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CP launches plan to maintain operations as track maintenance workers prepare to strike

CALGARY, Alta. -- CP Rail plans to deploy trained management employees to maintain its operations during a strike a...

CALGARY, Alta. — CP Rail plans to deploy trained management employees to maintain its operations during a strike announced Saturday by the union representing its maintenance of way workers.

The Teamsters Canada Rail Conference Maintenance of Way Employees Division served CP Rail with a 72-hour strike notice. The union plans to strike at 11:59 PM MDT May 15, 2007.

The union represents 3,000 employees at CP who are involved in the building, inspection, and maintenance of the tracks, bridges, and structures on the network. They do not operate trains. CP’s trains will continue to operate with regular personnel.

Of the 3,000 employees, roughly 1,200 of the positions are directly involved in track maintenance, with the remainder of the employee group involved in capital projects. Also, while the union represents 3,000 members, only 2,300 are currently on active duty (as capital projects have not yet been started in earnest).

To maintain operations during the strike, CP is mobilizing 1,300 trained management employees to fill in for the1,200 employees which directly maintain track. Capital projects will be deferred during the strike.

While the replacement management personnel will undoubtedly lack the experience of the striking workers, with 150 front line maintenance supervisors (according to the union) ready to guide the replacement workers, and given the non-operations nature of the employee group, we would not anticipate a material impact from the work action, commented David Newman, a well-known analyst of the rail industry with National Bank Financial. Newman added, however, that lengthy work action, which could delay important capital projects and impact management personnel’s ability to perform their regular duties, could begin to impact the Company, and perhaps the safety of the network.

The union was quick to raise concerns about safety during the strike. Union president William Brehl said he is worried for the public safety if CP Rail thoughtlessly continues to try to run trains over track that has not been properly inspected or maintained.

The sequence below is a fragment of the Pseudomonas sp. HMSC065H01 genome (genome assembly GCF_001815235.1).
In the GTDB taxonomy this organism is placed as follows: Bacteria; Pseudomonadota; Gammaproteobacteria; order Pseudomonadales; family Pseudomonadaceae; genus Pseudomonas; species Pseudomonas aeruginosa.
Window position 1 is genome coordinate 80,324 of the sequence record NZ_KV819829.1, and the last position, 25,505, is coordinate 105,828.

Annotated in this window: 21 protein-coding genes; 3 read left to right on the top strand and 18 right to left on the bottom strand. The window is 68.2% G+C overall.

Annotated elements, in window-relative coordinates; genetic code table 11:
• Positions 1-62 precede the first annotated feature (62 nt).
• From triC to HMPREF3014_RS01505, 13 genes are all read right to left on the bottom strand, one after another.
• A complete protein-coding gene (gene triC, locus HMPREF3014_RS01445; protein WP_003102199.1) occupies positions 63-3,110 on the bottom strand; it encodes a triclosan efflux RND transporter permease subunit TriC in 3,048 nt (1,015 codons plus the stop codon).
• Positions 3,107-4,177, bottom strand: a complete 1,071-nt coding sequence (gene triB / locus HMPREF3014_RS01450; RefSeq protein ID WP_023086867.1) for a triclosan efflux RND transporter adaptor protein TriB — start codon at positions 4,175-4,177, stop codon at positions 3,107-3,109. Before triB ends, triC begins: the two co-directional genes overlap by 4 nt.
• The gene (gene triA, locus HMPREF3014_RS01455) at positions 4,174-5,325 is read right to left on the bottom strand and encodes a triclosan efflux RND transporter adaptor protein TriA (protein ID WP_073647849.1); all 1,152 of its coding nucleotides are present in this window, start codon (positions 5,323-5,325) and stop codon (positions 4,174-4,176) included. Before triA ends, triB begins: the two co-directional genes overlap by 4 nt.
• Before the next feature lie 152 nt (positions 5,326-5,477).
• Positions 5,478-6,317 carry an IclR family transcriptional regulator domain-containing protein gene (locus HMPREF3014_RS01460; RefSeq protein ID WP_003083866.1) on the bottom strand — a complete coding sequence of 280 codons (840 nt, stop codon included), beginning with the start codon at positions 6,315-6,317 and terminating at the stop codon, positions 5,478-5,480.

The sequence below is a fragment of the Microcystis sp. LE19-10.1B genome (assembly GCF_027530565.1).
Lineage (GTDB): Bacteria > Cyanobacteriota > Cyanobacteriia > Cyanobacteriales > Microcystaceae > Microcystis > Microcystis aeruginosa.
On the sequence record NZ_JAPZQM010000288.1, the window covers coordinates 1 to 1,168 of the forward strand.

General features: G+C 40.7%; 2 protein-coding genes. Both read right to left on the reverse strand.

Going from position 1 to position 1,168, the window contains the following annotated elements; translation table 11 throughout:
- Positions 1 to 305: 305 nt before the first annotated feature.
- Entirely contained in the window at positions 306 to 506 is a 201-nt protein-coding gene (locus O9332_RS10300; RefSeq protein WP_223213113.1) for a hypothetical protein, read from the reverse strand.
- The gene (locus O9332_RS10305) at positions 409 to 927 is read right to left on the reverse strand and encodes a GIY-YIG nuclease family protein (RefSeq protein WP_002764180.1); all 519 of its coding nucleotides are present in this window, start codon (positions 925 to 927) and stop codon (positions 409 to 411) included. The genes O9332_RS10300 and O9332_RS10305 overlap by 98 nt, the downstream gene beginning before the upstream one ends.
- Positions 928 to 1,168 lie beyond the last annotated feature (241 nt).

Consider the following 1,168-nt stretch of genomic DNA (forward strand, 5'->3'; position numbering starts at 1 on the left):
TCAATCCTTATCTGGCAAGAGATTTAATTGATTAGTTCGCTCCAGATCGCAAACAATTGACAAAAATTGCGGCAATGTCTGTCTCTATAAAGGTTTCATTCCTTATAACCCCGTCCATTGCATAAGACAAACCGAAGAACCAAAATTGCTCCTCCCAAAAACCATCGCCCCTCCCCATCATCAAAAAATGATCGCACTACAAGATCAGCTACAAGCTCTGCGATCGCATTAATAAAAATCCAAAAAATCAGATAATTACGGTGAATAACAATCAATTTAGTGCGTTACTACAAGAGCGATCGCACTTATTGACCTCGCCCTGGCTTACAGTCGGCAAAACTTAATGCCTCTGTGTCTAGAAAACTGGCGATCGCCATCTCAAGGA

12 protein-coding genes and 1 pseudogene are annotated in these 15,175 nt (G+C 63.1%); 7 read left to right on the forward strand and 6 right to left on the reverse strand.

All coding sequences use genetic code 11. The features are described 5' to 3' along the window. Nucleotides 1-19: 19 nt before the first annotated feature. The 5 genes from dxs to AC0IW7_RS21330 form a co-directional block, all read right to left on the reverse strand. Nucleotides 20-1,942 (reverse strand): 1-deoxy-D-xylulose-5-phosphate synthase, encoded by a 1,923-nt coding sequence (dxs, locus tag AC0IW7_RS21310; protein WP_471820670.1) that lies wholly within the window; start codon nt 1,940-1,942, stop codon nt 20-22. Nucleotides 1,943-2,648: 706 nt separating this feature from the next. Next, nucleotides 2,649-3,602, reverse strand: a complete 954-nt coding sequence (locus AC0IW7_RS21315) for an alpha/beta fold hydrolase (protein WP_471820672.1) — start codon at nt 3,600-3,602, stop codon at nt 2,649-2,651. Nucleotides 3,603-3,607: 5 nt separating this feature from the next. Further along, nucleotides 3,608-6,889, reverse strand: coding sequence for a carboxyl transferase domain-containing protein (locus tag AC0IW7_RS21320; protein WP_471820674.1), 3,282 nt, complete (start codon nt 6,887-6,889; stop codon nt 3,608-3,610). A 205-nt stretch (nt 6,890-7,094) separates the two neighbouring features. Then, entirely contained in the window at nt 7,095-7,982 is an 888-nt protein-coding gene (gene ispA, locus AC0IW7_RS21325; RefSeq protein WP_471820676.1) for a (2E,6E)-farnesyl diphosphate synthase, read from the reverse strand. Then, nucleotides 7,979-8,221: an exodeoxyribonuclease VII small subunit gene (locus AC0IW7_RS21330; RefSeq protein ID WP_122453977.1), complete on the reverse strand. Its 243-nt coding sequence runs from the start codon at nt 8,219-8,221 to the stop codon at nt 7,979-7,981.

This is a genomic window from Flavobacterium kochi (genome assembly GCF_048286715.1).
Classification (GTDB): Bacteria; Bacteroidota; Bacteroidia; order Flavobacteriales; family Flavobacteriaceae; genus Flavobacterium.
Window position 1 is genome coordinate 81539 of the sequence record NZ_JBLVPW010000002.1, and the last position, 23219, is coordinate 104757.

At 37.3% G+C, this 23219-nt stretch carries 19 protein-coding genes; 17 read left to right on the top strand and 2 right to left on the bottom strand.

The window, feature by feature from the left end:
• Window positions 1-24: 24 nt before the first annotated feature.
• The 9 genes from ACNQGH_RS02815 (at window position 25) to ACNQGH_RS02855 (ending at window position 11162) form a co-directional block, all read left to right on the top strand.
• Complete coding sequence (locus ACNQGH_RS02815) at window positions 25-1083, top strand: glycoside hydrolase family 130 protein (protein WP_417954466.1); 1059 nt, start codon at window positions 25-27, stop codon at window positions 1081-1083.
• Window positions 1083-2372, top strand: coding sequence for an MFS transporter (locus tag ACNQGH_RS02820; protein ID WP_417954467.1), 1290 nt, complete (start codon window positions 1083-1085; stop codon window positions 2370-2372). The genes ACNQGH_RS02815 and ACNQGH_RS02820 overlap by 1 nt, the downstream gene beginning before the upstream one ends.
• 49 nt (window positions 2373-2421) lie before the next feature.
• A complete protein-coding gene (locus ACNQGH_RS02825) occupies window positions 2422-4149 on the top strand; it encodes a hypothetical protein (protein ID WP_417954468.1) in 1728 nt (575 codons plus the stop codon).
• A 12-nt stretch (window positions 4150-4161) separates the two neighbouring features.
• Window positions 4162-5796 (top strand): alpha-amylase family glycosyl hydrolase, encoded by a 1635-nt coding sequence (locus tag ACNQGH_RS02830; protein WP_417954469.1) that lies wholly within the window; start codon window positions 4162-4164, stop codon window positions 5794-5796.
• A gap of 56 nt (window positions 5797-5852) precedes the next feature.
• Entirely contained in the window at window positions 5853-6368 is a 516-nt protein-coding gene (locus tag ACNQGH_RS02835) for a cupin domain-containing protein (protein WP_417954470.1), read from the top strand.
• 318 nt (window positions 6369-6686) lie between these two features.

Everyday a trained and qualified TCRC MWED member finds a defect that has the potential for disaster. We fix or protect these defects to insure that the right-of- way is safe. All of us are extremely worried about unskilled, unqualified and inexperienced personnel out trying to perform these dangerous and necessary tasks, he said.

The unions current collective agreement expired on December 31, 2006. The parties had been bargaining since July, 2006 but wages, benefits, seniority, work rules, safety, quality of life and other issues have polarized the parties, according to Brehl.

CP Rail stated in a release that in addition to improved pension and benefits, its settlement offer calls for increases of 3%, 4% and 3% over the 3 year term (2007-2009), and is consistent with agreements ratified by other CP unions. These increases significantly exceed average settlements across Canadian industry, which are running just over 2.5% annually, it added.

The union is quoting different numbers.

We have been reasonable and have hit a brick wall. For example, we are asking for a 4% wage increase for 2007. The company is standing firm at 3%. The national average presently for wage increases on contracts settled in 2007, is at 3.4% and rising. CPRail is making huge, above average profits, yet they offer below average wage increases. And they want us to make massive concessions in seniority, work rules and our health and welfare benefits just to receive the sub standard wage increases that they put on the table. said Brehl.

Over the three-year term, the union is looking for a 13% pay hike (4.3% per year).

No further talks are scheduled but Newman says that it may not be a long strike.

Given the two sides have been diligently bargaining for several months, are not overly far apart in terms of demands, and given a large portion of the employees represented are seasonal in nature (e.g. capital project employees), and hence have likely been looking forward to recommencing work and a regular pay-cheque, we would expect a relatively short work action, he explains. in our view.

CP has renewed 99 collective agreements with 15 different unions over the last 12 years with just one strike 4 years ago.

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